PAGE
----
is likely to make allowance for the attentions of toddler,
finding a refuge only when things become too overwhelming.
Can I keep a Staffordshire
Bull Terrier in an Apartment? How much exercise will she
Staffords can make a home with you anywhere; they are
happy as long as they are with you. They are an athletic
dog, however, and need more exercise than most dogs.
Bursting with energy, they need vigorous exercise every
day! A long, brisk walk on leash (or harness - a useful
alternative for some) will give you both a workout.
Staffords love the heady freedom of being allowed off lead
for a run, hike or romp and it's delightful to watch them.
Of course, it's a good idea to make sure that they'll come
back when you call them, first.
Are Staffords a noisy breed?
Staffords, in general, are not mindless and persistent
barkers. They may bark or "talk" while playing (you will
be amazed by the range of arggling, yodeling, grunting,
moaning and monkey noises, etc.!), or to alert you of a
visitor. However, they are "quick studies" and if you have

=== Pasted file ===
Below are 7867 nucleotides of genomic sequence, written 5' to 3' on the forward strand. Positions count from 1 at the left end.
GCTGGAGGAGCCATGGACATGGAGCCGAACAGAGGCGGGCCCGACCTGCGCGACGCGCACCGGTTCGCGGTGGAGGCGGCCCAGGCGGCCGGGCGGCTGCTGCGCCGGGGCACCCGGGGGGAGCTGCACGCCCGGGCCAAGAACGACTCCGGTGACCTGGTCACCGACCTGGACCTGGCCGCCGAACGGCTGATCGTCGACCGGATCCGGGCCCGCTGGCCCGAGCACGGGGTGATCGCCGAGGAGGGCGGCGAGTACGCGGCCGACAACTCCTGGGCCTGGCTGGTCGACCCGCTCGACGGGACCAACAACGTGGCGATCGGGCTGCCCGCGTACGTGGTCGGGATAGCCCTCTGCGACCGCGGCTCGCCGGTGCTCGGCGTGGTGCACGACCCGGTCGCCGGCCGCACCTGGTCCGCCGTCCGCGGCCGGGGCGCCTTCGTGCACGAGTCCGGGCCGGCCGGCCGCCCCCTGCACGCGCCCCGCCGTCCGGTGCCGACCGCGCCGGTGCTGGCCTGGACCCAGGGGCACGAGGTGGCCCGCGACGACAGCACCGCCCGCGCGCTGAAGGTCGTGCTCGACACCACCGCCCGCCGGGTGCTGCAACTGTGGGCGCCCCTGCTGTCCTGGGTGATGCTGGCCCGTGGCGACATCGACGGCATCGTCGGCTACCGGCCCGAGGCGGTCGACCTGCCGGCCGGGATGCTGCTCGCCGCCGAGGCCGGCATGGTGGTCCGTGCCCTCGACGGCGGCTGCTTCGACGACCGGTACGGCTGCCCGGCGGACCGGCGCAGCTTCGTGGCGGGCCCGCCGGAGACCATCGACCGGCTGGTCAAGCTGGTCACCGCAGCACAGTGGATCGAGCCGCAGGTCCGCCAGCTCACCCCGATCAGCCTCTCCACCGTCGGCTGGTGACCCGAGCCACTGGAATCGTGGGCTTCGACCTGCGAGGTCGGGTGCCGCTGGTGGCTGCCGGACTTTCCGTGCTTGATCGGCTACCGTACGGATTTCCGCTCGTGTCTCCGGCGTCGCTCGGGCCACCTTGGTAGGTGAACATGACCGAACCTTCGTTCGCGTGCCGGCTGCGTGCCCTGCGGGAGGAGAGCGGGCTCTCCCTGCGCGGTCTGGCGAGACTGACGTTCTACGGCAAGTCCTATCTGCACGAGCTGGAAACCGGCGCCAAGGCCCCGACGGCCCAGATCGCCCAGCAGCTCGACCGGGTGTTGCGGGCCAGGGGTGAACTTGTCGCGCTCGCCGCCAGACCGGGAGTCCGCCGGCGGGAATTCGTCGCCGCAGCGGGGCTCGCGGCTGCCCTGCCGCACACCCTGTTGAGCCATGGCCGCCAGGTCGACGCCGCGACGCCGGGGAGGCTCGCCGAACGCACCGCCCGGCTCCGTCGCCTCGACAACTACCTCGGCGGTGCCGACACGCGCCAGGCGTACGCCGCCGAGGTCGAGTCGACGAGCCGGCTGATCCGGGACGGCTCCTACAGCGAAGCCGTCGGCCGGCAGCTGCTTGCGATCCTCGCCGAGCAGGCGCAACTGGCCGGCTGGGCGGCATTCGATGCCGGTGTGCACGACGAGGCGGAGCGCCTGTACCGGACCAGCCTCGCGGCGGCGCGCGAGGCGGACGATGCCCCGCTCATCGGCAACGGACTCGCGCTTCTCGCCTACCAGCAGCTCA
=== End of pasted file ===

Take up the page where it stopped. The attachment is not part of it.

another dog in residence and THAT dog is a barker, your
Stafford will probably pick it up.
They have such a nice, short coat.
Do they shed?
In a word: "Yes!" . . . at least once a year. But because
Staffords have a "hair" coat, rather than a multi-layer
"fur" coat, they produce less dander and the shedding is
minimal compared to what you may expect from a Golden
Retriever or German Shepherd Dog. The close, short,
glossy, "teflon" coat loses dirt easily, dries almost
instantly, and does not absorb odor. Staffords are truly
"wash and wear!"
What About Keeping a Stafford
Staffords are not temperamentally or physically suited to
spending long periods of time out-of-doors. They need to
be with their family and should be house dogs. Given the